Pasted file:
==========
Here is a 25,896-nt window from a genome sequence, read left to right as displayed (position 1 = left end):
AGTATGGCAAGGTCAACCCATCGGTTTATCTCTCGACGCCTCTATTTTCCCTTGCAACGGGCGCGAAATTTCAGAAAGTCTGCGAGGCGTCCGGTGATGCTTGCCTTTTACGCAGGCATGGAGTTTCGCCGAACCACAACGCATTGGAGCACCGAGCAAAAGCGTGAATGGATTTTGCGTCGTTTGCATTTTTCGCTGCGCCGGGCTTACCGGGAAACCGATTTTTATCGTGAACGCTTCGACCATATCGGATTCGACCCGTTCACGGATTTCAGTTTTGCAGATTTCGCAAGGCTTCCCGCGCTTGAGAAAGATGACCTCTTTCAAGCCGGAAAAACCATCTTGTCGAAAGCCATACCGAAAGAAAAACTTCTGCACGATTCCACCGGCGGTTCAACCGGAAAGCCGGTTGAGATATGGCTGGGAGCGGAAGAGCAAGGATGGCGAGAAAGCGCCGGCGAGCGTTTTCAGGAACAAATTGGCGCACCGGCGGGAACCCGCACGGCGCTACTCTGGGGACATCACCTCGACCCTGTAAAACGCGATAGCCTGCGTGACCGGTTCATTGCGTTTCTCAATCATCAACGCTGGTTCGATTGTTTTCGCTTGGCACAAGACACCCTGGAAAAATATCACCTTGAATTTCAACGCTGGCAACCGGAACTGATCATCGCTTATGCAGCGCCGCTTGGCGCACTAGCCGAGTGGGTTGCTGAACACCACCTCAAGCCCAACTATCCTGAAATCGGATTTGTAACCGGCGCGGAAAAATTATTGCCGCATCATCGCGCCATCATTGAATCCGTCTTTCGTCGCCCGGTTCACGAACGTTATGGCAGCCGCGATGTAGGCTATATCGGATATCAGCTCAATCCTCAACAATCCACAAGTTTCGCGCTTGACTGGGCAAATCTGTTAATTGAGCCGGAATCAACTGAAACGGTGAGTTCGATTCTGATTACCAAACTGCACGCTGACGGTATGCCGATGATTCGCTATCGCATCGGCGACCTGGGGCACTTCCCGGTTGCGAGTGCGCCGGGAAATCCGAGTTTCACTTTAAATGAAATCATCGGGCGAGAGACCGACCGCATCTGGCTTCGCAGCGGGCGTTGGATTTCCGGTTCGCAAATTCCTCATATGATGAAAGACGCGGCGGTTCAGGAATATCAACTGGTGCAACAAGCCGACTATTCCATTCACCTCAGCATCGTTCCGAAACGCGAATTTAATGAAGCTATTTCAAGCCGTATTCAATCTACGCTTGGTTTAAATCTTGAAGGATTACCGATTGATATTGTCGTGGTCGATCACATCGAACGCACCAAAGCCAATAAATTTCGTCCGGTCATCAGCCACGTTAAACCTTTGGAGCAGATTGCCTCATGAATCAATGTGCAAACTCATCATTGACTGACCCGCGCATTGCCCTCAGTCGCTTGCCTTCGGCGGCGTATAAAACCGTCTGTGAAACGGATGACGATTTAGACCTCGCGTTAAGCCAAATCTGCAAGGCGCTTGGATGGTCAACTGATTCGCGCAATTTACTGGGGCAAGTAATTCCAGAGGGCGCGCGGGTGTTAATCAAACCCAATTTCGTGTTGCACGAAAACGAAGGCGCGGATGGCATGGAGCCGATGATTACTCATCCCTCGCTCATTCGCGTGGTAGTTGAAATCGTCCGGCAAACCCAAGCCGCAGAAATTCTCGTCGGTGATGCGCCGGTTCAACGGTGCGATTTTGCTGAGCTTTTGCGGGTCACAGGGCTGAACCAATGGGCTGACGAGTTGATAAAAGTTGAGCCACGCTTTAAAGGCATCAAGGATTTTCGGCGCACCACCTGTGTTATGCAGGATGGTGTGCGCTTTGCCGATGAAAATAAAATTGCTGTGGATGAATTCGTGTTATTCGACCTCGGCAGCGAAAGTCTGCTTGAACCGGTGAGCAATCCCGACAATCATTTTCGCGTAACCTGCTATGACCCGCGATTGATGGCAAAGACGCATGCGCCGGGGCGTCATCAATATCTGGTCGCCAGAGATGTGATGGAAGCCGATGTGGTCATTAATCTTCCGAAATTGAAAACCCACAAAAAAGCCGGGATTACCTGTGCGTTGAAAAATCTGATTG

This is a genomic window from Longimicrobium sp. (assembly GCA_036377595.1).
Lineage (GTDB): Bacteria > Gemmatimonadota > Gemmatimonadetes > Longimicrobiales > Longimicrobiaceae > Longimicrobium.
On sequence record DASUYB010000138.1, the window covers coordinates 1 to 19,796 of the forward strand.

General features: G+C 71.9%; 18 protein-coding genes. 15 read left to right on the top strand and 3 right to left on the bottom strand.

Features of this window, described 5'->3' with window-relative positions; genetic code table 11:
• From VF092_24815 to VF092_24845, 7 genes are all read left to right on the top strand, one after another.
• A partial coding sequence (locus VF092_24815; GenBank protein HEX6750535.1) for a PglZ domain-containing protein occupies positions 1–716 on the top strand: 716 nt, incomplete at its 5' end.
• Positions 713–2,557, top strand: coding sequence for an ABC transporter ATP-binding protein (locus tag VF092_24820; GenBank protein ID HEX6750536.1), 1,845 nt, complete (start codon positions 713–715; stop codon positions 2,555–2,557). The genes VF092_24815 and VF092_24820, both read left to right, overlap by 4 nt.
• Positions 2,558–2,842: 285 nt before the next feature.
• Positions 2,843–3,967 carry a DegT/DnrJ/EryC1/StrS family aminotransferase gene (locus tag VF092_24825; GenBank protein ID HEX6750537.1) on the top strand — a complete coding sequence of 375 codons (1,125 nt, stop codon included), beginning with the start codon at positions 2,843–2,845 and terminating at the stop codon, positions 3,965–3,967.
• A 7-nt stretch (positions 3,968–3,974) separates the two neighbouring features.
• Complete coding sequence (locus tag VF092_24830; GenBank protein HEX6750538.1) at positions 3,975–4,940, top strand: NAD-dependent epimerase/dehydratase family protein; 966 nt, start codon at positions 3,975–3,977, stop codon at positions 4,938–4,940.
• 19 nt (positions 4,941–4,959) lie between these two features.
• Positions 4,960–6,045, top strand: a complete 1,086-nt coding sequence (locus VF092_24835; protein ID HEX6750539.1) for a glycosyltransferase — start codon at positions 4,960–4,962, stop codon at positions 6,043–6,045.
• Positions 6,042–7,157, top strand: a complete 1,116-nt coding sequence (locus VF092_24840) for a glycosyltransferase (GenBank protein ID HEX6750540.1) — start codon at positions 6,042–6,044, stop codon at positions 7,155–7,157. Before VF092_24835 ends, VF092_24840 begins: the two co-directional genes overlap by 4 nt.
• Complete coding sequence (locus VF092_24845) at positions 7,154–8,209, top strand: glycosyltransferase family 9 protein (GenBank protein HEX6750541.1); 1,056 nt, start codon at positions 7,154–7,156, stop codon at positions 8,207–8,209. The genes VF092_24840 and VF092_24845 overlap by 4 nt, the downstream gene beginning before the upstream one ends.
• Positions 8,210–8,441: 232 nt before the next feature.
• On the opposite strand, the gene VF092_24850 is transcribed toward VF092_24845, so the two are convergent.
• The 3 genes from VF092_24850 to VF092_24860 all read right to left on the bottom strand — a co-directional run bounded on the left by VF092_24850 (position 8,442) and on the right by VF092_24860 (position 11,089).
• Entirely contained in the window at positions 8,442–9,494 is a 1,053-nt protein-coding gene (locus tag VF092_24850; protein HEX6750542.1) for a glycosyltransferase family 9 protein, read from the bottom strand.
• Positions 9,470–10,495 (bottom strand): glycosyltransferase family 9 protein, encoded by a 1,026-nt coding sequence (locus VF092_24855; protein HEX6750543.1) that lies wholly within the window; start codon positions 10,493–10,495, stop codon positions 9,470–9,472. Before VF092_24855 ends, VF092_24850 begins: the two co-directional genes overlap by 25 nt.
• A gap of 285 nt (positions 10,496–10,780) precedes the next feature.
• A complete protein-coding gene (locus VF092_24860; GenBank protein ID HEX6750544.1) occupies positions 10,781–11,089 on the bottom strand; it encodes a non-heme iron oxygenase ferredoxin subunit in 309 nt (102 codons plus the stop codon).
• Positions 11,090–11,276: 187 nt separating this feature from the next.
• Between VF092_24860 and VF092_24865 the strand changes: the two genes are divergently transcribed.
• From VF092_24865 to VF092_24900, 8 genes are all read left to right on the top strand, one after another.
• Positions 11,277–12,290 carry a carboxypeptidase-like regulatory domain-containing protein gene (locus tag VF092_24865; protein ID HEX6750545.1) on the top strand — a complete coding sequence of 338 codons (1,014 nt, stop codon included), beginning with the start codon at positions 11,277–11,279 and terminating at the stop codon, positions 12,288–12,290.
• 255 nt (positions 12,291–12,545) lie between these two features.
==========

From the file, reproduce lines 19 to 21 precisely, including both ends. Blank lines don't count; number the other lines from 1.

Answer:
• Positions 8,210–8,441: 232 nt before the next feature.
• On the opposite strand, the gene VF092_24850 is transcribed toward VF092_24845, so the two are convergent.
• The 3 genes from VF092_24850 to VF092_24860 all read right to left on the bottom strand — a co-directional run bounded on the left by VF092_24850 (position 8,442) and on the right by VF092_24860 (position 11,089).